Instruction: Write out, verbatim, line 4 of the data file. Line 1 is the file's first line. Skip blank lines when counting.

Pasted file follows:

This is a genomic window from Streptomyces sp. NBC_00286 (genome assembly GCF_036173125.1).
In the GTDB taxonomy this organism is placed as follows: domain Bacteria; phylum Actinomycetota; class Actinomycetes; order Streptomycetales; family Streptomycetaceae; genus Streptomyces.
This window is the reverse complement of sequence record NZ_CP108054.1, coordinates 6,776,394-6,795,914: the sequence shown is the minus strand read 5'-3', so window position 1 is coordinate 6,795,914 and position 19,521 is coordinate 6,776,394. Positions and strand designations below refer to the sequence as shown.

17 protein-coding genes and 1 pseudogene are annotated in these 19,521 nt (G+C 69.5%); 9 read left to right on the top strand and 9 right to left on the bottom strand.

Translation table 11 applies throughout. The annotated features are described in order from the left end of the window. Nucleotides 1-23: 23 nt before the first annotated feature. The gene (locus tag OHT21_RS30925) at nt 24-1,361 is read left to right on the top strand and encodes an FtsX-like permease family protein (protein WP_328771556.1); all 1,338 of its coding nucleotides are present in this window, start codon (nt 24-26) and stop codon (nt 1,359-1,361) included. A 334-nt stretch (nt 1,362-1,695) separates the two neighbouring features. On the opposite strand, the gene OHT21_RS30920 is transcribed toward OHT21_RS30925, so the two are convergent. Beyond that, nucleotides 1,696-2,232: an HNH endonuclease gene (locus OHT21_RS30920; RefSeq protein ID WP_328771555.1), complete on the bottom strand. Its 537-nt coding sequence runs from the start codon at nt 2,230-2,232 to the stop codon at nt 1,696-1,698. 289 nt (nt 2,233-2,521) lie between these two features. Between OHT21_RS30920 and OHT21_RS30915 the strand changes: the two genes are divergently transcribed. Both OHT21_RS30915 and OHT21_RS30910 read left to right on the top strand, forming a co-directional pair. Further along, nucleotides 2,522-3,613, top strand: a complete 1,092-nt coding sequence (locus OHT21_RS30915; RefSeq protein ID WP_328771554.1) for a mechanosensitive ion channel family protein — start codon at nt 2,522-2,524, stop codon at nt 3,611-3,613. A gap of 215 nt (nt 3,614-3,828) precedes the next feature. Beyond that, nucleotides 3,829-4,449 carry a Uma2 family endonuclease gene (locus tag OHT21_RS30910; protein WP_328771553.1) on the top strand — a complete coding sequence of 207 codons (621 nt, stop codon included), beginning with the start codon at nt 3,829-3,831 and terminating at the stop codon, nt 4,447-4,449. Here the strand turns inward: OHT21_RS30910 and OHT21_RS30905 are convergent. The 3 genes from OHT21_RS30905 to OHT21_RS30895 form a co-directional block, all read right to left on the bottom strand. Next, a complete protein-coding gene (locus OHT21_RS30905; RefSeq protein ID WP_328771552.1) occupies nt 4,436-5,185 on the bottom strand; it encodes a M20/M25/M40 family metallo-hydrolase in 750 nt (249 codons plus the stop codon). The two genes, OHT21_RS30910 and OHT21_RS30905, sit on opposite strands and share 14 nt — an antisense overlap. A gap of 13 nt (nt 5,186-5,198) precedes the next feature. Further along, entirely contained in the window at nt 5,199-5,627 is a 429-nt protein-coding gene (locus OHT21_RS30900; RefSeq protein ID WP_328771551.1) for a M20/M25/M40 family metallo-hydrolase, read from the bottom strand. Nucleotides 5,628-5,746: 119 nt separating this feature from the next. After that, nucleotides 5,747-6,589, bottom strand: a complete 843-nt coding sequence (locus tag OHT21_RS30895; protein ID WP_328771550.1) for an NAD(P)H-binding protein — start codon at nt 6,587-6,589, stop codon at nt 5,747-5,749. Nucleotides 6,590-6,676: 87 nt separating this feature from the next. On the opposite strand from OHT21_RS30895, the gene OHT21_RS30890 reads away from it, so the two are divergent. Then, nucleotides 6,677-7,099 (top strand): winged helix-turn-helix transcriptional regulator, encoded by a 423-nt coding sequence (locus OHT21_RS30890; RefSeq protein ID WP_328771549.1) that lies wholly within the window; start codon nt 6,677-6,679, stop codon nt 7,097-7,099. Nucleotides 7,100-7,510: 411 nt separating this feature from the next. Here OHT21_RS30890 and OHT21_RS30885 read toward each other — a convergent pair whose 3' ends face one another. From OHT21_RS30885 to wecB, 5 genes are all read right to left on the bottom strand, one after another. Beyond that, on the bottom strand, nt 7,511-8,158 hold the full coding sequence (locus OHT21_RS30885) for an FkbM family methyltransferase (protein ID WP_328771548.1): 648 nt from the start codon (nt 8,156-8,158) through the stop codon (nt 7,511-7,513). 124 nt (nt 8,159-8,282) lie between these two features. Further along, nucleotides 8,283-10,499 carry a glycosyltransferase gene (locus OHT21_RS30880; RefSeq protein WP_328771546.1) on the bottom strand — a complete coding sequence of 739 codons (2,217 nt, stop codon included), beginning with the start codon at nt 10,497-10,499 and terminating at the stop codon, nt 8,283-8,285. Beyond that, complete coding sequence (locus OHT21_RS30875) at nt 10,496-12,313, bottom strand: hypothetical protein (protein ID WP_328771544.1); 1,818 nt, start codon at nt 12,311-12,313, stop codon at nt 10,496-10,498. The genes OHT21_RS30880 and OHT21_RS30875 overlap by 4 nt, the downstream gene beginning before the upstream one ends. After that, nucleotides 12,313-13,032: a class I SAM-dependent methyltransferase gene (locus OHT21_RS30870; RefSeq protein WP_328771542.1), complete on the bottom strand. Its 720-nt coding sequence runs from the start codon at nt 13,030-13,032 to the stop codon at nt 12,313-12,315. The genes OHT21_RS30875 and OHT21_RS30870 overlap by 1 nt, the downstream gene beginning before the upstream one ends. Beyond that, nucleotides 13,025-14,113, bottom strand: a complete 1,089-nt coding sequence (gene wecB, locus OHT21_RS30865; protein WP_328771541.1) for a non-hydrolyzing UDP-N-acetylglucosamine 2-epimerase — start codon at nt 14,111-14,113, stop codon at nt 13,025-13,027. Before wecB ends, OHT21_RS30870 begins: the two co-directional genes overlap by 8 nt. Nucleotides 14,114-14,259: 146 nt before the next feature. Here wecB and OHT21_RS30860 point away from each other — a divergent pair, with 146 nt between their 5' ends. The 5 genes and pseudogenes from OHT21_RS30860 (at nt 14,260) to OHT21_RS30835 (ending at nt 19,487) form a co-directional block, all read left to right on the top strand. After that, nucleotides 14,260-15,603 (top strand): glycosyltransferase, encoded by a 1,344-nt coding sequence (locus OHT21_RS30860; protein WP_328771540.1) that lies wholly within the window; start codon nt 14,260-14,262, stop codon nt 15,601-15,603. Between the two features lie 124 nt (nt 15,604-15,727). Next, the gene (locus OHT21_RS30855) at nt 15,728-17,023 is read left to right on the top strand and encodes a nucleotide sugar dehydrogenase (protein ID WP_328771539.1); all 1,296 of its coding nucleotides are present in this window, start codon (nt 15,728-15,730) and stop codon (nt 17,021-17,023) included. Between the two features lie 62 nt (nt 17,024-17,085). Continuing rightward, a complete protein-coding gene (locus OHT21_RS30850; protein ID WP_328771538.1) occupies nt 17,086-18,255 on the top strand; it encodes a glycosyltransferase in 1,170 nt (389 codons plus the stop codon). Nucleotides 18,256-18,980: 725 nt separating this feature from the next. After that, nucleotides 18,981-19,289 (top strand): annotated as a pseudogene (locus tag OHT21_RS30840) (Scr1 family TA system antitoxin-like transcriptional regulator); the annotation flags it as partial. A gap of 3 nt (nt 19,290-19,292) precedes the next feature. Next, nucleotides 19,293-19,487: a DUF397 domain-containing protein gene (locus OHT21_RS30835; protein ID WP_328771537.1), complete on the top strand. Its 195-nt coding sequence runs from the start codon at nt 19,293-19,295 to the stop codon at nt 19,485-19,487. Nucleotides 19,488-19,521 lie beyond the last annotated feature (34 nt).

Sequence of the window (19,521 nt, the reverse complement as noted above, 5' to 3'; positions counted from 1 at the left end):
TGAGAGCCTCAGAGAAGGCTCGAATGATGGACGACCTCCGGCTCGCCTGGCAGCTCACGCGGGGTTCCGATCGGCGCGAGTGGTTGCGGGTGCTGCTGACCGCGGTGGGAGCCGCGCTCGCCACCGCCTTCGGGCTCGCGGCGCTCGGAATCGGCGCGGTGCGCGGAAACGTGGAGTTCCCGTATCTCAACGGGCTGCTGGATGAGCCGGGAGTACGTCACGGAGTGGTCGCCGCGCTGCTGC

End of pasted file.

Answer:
17 protein-coding genes and 1 pseudogene are annotated in these 19,521 nt (G+C 69.5%); 9 read left to right on the top strand and 9 right to left on the bottom strand.